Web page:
From exploding zits to humans throwing up animals - our Editor-in-Chief looks at some of the most disgusting ads past and present. Prepare to be grossed out.
Leave it to the Australians with their often hardy sense of humour, which has distinguished many great commercials from there, to come up with what is certainly the yuckiest ad I’ve ever seen. It was submitted a couple of weeks ago and is for Oxy face wash, a product aimed at teenagers with spot-prone skin.
The ad is composed of home-movie like snippets of guys and gals having a go at their pimples. The first part is staged as a kind of buildup to the spectacle of exploding zits in all shapes and sizes oozing, shooting, splattering pus, blood and Lord knows what all over the place. I’m putting a description here in case you’re of the faint hearted and want to be spared the actual sight. As you know, what has been seen can’t be unseen!
Video: Oxy "Man-Sized Problems" by Naked Communication, Melbourne.
The commercial created by Melbourne agency Naked Communication will, no doubt, go down a storm with their target group. I can just imagine the theatrical squeaking and shrieking and other high-decibel reactions from a bunch of teenagers watching this. It also got me thinking of other ‘disgusting’ commercials that we’ve seen over the years – none of them out-grossing this latest addition to that genre of course.
Going back chronologically, there was the brilliant 2003 “Dog Breath” commercial for Wrigley’s X-Cite breath fresheners by AMV BBDO, London, which, in amazing detail, shows a hungover man actually vomiting a dog. (Fantastic casting too, the mutt in particular!) This really needs to be seen to be believed.
Wrigley's "Dog Breath" by AMV BBDO, London
The same year brought us a another sensational if – for some – queasiness inducing beer commercial again from Australia, in which a sleeping man’s tongue (a masterpiece of model-making in connection with CGI) emancipates itself, jumps into an ice tub full of Toohey’s Extra Dry at a neighbouring party, grabs a bottle and returns with it to its rightful owner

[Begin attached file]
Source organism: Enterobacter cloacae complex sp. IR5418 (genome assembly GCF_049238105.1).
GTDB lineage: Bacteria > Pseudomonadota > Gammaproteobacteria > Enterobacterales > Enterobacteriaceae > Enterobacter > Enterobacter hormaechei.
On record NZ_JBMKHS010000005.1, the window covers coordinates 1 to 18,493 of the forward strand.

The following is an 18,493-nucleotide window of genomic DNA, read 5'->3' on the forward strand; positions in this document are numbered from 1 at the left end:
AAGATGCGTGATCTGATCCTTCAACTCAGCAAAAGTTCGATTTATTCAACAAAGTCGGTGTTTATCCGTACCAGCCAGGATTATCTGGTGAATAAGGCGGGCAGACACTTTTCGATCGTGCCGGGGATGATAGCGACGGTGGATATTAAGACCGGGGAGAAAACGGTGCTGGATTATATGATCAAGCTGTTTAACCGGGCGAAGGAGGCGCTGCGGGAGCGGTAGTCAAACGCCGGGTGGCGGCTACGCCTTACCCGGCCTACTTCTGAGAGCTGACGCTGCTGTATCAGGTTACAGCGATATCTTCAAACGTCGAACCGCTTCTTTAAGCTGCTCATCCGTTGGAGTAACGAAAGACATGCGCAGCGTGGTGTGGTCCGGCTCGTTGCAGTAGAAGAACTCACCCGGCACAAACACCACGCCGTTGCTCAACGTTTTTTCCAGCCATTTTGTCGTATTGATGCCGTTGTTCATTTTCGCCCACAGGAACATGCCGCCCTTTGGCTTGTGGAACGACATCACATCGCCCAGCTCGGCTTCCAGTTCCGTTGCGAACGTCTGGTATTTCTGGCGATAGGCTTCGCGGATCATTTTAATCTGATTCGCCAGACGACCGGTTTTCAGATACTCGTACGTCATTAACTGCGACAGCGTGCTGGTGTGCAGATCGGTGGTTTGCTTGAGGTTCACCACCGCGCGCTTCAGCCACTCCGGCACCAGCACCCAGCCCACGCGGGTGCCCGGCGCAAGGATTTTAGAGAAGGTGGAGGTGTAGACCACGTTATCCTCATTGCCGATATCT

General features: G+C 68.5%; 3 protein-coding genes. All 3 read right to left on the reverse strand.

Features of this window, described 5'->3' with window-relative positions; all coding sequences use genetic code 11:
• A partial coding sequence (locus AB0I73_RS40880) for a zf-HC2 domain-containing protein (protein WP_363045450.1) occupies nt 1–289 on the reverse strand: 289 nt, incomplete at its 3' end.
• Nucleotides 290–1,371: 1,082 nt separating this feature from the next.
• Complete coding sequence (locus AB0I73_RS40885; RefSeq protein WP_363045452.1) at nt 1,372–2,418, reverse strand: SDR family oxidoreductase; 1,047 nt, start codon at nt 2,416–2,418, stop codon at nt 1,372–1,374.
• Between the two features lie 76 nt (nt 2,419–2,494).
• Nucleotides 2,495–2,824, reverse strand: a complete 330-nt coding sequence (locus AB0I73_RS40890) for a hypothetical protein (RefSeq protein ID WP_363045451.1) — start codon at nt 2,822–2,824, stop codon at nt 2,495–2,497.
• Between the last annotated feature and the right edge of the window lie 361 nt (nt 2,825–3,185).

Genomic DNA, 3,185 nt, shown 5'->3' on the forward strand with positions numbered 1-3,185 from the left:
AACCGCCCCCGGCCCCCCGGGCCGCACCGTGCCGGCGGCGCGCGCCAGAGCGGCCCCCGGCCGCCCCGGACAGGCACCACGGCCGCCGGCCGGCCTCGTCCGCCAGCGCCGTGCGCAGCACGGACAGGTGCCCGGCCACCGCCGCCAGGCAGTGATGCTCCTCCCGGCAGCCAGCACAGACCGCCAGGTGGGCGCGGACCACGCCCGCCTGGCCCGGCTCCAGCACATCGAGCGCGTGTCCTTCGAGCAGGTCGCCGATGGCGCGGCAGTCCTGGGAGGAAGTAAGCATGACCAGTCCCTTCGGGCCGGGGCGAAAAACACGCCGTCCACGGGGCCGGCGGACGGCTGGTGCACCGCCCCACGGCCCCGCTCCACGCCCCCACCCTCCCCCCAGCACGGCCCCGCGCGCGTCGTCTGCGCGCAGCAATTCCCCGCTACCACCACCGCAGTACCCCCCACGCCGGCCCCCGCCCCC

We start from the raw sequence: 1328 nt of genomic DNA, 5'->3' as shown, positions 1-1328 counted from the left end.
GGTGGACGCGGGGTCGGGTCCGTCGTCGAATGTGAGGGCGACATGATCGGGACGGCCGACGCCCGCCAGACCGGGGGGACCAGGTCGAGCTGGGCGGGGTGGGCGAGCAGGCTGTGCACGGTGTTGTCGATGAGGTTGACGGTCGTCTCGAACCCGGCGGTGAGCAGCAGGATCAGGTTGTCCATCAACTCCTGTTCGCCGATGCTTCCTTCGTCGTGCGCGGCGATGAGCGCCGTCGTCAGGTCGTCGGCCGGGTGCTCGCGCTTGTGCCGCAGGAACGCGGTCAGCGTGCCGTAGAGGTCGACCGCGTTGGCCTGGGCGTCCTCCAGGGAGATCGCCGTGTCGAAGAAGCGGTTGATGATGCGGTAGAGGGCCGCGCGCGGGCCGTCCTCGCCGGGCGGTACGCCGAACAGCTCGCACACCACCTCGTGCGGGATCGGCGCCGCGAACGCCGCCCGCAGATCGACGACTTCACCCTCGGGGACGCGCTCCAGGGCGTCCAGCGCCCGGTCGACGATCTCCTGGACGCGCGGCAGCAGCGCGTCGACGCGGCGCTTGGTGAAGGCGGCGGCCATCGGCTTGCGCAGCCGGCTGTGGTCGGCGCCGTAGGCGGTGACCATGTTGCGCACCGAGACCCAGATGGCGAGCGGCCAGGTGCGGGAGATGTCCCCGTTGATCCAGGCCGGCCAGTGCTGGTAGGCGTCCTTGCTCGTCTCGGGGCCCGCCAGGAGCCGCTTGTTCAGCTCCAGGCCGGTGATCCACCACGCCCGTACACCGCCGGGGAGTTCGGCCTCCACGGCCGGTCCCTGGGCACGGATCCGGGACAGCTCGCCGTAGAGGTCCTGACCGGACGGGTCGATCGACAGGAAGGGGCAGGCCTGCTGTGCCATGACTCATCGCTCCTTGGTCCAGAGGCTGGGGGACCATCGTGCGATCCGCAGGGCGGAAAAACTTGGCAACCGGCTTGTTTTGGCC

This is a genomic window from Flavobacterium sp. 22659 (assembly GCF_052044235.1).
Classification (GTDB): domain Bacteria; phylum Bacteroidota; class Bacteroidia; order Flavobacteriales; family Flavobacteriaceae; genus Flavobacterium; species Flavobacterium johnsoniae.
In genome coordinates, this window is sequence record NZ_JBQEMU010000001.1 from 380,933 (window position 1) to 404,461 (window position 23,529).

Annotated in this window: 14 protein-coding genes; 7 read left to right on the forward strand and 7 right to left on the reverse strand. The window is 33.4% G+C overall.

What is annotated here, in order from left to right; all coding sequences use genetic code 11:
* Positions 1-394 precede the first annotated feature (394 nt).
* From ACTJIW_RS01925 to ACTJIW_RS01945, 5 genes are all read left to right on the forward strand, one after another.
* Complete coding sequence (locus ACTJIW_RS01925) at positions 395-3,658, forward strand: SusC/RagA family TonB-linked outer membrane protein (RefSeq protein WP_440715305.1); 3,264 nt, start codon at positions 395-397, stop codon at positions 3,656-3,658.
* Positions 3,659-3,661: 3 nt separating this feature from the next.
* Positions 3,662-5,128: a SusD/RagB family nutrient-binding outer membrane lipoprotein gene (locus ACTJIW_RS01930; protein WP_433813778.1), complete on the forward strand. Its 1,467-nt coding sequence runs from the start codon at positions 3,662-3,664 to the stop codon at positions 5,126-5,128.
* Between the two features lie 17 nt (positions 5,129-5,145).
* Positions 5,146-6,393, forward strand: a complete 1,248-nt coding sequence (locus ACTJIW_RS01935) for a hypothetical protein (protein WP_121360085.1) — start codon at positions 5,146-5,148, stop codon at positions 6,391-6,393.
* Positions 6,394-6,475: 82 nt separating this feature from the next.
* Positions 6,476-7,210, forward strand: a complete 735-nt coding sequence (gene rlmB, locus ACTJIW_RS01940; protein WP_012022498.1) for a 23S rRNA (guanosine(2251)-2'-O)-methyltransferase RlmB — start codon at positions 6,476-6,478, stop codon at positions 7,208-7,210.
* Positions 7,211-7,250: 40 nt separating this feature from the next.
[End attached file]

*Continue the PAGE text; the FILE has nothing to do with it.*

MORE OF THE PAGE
Three years earlier there was a Sony Playstation spot from TBWA Simon Palmer, London, called “Le Petit Chef” which in daunting close-ups warns against the dangers of putting yourself at the mercy of the staff at expensive restaurants and suggests a quiet evening at home with one’s Playstation instead.
Another commercial, from 1999 and created by Young & Rubicam, Amsterdam, is more restrained in what it actually shows to demonstrate that Via Via, a weekly Amsterdam paper that consists entirely of small ads, may come in handy when looking for things like second hand jewellery or even a new partner. It does, however, conjure up vivid – and to some no doubt offensive – images of what the very proper and dull-looking husband has been up to.
I spoke to my friend Simon Pühler, a film theorist who has extensively written on David Cronenberg – once the number one film director when it came to what has been termed “body-horror” – and who has also detected an increased fascination in popular culture with bodily fluids of all kinds that until a some years ago used to be met with disgust and revulsion.
Simon mentioned “Feuchtgebiete” (English: “Wetlands”) a novel by British-born German TV presenter Charlotte Roche, which was the world’s best-selling novel on Amazon.com in March 2008 and by now has sold more than two-million copies in Germany alone. Its protagonist, an 18-year old girl stuck in a hospital after a failed attempt to shave her intimate parts, muses about her distaste for personal hygiene and her sexual fantasies about bodily odours and plays with her “pussy juice”.
It’s not so surprising really that this fascination has over the past decade spilled over into advertising, which is after all just a reflection on society and its tastes and obsessions as a whole. And neither is it surprising that meanwhile precursors of the trend such as David Cronenberg have long moved on, finding the theme of “body-horror” apparently no longer topical – perhaps because of its very omnipresence in today’s media (from Top Model Search and Extreme Makeover type of formats to, obviously, advertising).
While Cronenberg’s films from the 70s and 80s such as Shivers, Rabid or his masterpiece Videodrome revelled in bodies forced into submission by virtue of certain technologies and manipulations, which then invariably resulted in proliferating appendages, new orifices, cancerous oozing growth and permutations, his latest two films were A Dangerous Method, on Sigmund Freud’s talking cure and the film version of Don DeLillo’s novel “Cosmopolis,” in which a young billionaire financier glides through nocturnal New York, hermetically sealed in his chauffeur-driven limousine.
Video: "Le Petit Chef" by TBWA Simon Palmer, London
Video: Via Via "Honey, Where's Your Wedding Ring?" by Y&R, Amsterdam.